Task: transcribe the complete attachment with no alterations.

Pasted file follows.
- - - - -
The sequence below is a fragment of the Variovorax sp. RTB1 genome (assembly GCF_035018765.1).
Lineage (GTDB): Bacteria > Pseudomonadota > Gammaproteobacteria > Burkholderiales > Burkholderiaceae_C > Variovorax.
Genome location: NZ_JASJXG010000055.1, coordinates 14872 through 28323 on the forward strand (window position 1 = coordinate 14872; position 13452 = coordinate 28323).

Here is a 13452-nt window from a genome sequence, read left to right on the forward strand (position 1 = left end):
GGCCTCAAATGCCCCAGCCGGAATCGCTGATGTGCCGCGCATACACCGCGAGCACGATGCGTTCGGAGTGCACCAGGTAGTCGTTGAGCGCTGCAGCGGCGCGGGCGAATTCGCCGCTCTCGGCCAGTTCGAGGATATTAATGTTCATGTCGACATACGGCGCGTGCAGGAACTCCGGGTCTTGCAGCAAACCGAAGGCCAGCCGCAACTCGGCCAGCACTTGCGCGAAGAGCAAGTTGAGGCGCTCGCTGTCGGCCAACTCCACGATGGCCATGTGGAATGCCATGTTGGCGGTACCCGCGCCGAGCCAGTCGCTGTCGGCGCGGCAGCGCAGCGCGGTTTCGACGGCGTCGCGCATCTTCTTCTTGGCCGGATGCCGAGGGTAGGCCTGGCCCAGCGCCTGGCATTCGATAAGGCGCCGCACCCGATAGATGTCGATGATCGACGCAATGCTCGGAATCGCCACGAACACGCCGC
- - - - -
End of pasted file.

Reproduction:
The sequence below is a fragment of the Variovorax sp. RTB1 genome (assembly GCF_035018765.1).
Lineage (GTDB): Bacteria > Pseudomonadota > Gammaproteobacteria > Burkholderiales > Burkholderiaceae_C > Variovorax.
Genome location: NZ_JASJXG010000055.1, coordinates 14872 through 28323 on the forward strand (window position 1 = coordinate 14872; position 13452 = coordinate 28323).

Here is a 13452-nt window from a genome sequence, read left to right on the forward strand (position 1 = left end):
GGCCTCAAATGCCCCAGCCGGAATCGCTGATGTGCCGCGCATACACCGCGAGCACGATGCGTTCGGAGTGCACCAGGTAGTCGTTGAGCGCTGCAGCGGCGCGGGCGAATTCGCCGCTCTCGGCCAGTTCGAGGATATTAATGTTCATGTCGACATACGGCGCGTGCAGGAACTCCGGGTCTTGCAGCAAACCGAAGGCCAGCCGCAACTCGGCCAGCACTTGCGCGAAGAGCAAGTTGAGGCGCTCGCTGTCGGCCAACTCCACGATGGCCATGTGGAATGCCATGTTGGCGGTACCCGCGCCGAGCCAGTCGCTGTCGGCGCGGCAGCGCAGCGCGGTTTCGACGGCGTCGCGCATCTTCTTCTTGGCCGGATGCCGAGGGTAGGCCTGGCCCAGCGCCTGGCATTCGATAAGGCGCCGCACCCGATAGATGTCGATGATCGACGCAATGCTCGGAATCGCCACGAACACGCCGC